I still don't get it :\

    Anyone care to explain to someone who doesn't get math at all?

  15. Brad Barker

    Brad Barker

    Apr 13, 2001
    berkeley, ca
    not even after reading what i did? :meh:

    alright, so a two digit number has a tens digit and a ones digit.

    let's look at 42.

    we can, if we want, rewrite this in an equivalent manner as so:

    4x10 + 2x1.

    you multiply the tens digit (4) by ten (not a coincidence!) and the ones digit (2) by one (also not a coincidence!).

    so in a more general sense, a two digit number "yz"* can be written as

    y x 10 + z x 1. or, if the x's are confusing, 10y + z.

    the instructions are to take this number, 10y + z, and subtract the sum of y and z from it.

    so (10y + z) - (y + z).

    then doing some rearranging, we get:

    (10y - y) + (z - z).

    that's the same as 9y.

    y can be 1, 2, 3, 4, 5, 6, 7, 8, or 9. it can't be zero, otherwise 10y + z would just be z, which is a single digit. likewise, it can't be any more than 9, or else it would have three digits.

    so the programmer for that site made sure that the symbols for 9, 18, 27, etc., all were the same, as those are the only possible answers.

    *please don't be confused about this; from algebra onwards, we are accustomed to writing this as a multiplication of two numbers y and z. but just kind of forget about that convention for a sec and try to follow me.
  16. Did it twice with different numbers/symbols and it didn't work either time. All I was doing was picking my zodiac sign - scorpio.

    There was another of these that displayed 5 face cards. You were to pick one of them and the computer would reshuffle the cards and each time it would remove the card you picked. And it worked every time. How? They would deal a different set of 5 face cards each time so of course yours wasn't there. It worked because while you were concentrating on YOUR card, you weren't paying attention to what the other cards were. Clever, but it took two plays for me to pin it down.:smug:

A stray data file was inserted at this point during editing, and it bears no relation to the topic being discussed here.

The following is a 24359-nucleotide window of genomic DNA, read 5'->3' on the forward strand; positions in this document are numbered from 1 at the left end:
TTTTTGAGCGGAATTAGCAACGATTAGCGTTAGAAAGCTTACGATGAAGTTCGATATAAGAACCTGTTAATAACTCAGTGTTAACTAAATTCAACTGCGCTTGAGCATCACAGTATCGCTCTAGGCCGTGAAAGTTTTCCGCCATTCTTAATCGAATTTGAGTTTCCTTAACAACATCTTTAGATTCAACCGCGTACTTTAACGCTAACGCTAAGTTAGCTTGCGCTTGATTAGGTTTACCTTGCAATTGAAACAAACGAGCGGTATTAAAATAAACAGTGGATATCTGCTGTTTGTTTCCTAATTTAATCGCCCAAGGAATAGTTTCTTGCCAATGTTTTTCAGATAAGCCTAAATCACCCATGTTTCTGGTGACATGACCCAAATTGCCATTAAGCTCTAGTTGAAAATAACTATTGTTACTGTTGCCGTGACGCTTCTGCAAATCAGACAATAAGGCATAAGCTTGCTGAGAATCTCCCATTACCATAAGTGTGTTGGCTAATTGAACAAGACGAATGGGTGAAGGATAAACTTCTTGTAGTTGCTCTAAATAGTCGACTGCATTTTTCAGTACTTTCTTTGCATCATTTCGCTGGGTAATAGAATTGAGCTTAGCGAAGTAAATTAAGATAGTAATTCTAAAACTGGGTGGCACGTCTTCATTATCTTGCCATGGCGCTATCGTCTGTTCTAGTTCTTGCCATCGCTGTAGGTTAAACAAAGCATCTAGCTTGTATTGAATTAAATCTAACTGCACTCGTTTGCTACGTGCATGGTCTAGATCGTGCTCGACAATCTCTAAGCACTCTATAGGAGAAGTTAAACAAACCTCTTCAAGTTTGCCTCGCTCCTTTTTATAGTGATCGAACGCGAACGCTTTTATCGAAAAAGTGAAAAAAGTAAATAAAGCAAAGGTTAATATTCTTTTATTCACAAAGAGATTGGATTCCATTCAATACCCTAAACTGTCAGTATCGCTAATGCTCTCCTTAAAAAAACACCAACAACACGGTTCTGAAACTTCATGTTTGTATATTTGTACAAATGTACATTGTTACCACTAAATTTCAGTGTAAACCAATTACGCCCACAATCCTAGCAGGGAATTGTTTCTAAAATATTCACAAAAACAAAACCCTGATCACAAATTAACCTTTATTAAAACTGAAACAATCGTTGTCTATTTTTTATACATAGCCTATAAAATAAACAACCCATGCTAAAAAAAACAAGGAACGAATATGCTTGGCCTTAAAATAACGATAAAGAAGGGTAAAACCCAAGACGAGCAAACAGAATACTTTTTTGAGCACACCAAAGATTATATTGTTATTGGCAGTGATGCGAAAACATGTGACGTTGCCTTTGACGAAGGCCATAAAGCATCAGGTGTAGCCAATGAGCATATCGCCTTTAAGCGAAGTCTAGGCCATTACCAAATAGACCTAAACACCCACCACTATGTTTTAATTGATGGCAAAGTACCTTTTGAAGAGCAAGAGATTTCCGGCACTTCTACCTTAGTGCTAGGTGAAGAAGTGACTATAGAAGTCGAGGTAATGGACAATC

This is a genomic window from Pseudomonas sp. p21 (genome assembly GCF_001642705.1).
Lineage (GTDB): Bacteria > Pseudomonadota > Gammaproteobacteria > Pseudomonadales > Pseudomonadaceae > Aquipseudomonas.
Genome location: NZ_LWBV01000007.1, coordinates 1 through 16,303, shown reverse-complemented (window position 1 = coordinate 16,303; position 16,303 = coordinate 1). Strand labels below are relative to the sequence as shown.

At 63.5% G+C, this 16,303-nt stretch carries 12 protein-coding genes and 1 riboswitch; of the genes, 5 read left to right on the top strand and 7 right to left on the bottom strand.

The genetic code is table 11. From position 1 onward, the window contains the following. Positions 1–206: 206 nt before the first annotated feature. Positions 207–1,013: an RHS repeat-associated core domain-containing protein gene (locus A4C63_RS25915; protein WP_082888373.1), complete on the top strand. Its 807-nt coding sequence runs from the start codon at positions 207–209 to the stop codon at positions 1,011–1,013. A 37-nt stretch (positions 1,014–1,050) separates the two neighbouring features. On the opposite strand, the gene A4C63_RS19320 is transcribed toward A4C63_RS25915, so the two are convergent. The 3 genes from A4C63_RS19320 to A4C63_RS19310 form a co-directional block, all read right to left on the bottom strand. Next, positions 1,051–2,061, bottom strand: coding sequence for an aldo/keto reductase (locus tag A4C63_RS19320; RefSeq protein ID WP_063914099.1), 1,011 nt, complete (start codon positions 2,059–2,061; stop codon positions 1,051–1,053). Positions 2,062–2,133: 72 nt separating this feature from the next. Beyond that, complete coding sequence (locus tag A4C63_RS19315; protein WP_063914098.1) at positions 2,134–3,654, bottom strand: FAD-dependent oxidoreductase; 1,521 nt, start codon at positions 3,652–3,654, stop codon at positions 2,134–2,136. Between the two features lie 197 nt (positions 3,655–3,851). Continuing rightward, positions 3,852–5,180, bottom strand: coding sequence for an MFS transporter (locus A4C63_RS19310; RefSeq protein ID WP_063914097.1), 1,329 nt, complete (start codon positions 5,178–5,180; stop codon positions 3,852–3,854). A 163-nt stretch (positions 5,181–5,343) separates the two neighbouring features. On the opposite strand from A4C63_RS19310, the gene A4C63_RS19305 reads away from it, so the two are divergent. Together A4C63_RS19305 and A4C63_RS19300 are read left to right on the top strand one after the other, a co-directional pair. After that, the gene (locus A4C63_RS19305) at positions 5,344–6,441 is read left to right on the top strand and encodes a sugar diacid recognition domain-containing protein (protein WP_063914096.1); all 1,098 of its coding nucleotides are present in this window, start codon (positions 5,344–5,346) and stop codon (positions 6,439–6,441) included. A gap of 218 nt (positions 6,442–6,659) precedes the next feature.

17. Vorago

    Vorago (((o)))

    Jul 17, 2003
    Antwerp, Belgium
    damn I feel stupid
  18. nateo

    nateo Schubie Fan #1

    Mar 2, 2003
    Ottawa, Ontario
    Algebra has its place, but it can be confusing and this problem doesn't really need it (though it is a nice proof, if you're into that sort of thing). Here's my crack at a repeat explanation with minimal equations.

    The way I look at it is this. Basically what you're doing is subtracting the digits from the original number one at a time (you add them together first, then subtract the result). If we take the standard number of 23, then our result is basically 23 - 2 - 3 = 18.

    The real trick of it is when you subtract the second digit. Any two digit number you have will boil down to a multiple of ten minus the first digit. For example:
    23 - 2 - 3 = 20 - 2
    42 - 4 - 2 = 40 - 4
    57 - 5 - 7 = 50 - 5

    From there it's just a fun quirk of mathmatics that the results are all multiples of 9 (as Brad said, 10x - x = 9x). In the end every two digit number you pick will be a multiple of 9, so simply using the same symbol for multiples of 9 makes the program work every time.

    Sorry Hambone, but your math must be off.

  19. Brad Barker

    Brad Barker

    Apr 13, 2001
    berkeley, ca

    i don't think you're playing by the rules, hambone! :p
  20. Brad Barker

    Brad Barker

    Apr 13, 2001
    berkeley, ca

    nice work.

    (it's absolutely equivalent to what i did, so of course i'll think it's nice work. :p )

    i also like how fookgub went straight to matlab. it's scary to think that there may be a time when i myself will be more comfortable with using a program than relying on the good ol' pencil and paper. :bawl: